“The 20 per cent across the board reduction will increase spendable income by less than 1 per cent for those in the lowest brackets and by almost 72 per cent for those in the $300,000 class.”

That, in practice, is what the proposal of the Republican leader, Knutson, would mean. It is clearly legislation in favor of the rich – which is not at all surprising, since such legislation is the natural function of a capitalist party.

None of the other Congressional leaders have attacked the Knutson proposal in principal. Some, following Truman’s cue, have argued against tax reductions, but they have not objected to Knutson’s proposal on the ground that it discriminates against the poor. Now the chances are that Knutson’s proposal will not pass, but that a less sharp tax reduction will be enacted. What is important, however, is that the line of reasoning Knutson adopts – and the strictly phony line of cutting “everybody’s” taxes equally – is that of the leaders of both capitalist parties.

President Truman came out against tax reductions. He wants to maintain tremendous expenditures for military purposes: 11 billion dollars for the military and ½ billion for atomic bombs. Despite all the talk of a peaceful world and the United Nations, the workers of this country will continue paying for the war preparations and maneuvers of American imperialism.

In this situation – where the Republicans propose tax legislation favorable to the rich and the Democrats reject any move to lighten the tax burden of the poor – it is necessary for the labor movement to come forward with vigorous demands of its own. A labor tax platform would, we believe, include the following points:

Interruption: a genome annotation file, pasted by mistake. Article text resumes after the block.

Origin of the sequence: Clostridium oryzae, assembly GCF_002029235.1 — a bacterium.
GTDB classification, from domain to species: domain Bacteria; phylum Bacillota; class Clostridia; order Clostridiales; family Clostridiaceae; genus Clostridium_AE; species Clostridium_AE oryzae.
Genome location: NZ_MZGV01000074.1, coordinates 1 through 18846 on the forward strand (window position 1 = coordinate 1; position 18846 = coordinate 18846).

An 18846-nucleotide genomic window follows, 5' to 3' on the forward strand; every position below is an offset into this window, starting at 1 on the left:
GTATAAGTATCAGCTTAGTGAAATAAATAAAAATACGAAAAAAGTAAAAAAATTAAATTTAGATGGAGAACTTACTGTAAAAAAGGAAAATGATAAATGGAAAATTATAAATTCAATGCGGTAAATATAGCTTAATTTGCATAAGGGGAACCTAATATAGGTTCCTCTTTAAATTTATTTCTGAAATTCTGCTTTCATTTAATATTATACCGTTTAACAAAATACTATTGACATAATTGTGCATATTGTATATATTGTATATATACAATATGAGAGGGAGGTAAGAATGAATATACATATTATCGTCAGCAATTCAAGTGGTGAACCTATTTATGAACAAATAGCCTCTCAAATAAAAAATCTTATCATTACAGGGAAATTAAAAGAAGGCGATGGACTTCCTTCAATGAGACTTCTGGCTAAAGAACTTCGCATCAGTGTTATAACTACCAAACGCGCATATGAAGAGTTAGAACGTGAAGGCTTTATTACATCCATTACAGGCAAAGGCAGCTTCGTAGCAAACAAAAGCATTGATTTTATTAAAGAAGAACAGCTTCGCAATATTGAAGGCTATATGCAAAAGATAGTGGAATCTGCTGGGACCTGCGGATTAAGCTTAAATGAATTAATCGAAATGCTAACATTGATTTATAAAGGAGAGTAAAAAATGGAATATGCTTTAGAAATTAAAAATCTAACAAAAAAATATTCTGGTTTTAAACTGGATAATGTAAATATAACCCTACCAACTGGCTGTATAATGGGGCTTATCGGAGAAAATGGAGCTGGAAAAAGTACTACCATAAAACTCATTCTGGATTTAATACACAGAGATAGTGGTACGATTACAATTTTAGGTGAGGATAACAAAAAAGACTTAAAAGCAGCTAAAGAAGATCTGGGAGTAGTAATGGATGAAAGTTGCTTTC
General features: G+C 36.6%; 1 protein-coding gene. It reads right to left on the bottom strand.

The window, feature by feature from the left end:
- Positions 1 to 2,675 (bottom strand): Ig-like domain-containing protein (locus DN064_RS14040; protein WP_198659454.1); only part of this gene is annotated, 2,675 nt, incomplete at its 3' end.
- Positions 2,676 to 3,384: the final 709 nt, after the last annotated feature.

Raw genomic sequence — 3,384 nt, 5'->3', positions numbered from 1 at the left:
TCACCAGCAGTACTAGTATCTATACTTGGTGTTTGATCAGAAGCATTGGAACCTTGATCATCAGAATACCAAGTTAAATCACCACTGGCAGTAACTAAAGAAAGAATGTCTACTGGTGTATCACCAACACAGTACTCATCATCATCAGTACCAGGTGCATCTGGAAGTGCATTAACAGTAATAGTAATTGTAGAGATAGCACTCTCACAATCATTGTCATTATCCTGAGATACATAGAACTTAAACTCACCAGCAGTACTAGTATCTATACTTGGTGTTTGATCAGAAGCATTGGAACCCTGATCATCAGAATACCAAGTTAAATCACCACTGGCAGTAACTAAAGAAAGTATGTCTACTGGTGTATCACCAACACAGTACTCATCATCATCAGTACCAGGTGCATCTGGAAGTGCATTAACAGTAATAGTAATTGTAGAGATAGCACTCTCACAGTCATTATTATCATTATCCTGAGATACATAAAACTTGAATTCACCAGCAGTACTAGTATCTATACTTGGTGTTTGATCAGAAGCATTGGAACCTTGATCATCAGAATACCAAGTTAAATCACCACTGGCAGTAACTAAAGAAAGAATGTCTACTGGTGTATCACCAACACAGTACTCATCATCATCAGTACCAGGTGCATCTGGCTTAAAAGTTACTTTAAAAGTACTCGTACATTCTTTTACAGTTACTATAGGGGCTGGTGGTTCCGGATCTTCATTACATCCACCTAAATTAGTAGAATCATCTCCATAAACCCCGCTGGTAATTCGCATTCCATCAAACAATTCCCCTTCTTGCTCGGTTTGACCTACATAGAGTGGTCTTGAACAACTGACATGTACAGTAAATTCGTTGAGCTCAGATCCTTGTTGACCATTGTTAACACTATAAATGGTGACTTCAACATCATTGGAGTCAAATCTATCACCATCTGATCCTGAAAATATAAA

1. The exemption from income tax payments of those with the lowest incomes: $5,000 and below. This would be in accordance with the principle of taxation according to ability to pay.
  2. An annual income ceiling of $25,000 per year. This is comfortable enough for anyone to live on and the excess taxed from the rich would make up for the reduction in tax revenues as a result of exempting the lower brackets from income taxes.
  3. The maintenance of the wartime excise taxes on luxury items, scheduled to expire on July 1. Most of these items – such as taxes on cabarets, furs, jewelry – concern only the rich. In turn, labor should press for a reduction of taxes on those items – such as refrigerators, cigarettes and radios – which concern the masses of the country.
  4. There are still accumulated in the banks of American capitalism millions of wartime profit. As a result of a recent tax windfall, the big corporations have been getting millions in tax rebates. (You don’t notice the capitalist press “viewing with alarm” this rebate as it does portal-to-portal pay for the workers.) We propose a 100 per cent tax on all of these war profits, even if they have to be collected after the war’s end.
  5. And finally we propose a capital levy. The trouble with all other tax legislation is that it touches only what the capitalist makes in a given year. But to lighten the burden of the poor – who, according to a recent estimate, work one day in thr,ee to pay taxes to the government – it is necessary to tax the ACCUMULATED income of the capitalists.


That, as opposed to the reactionary, tax programs of the Republicans and Democrats, is a bold tax program with which labor could rally great support throughout the nation. It is just- as important as wage increases and should net be neglected by the working people of this country.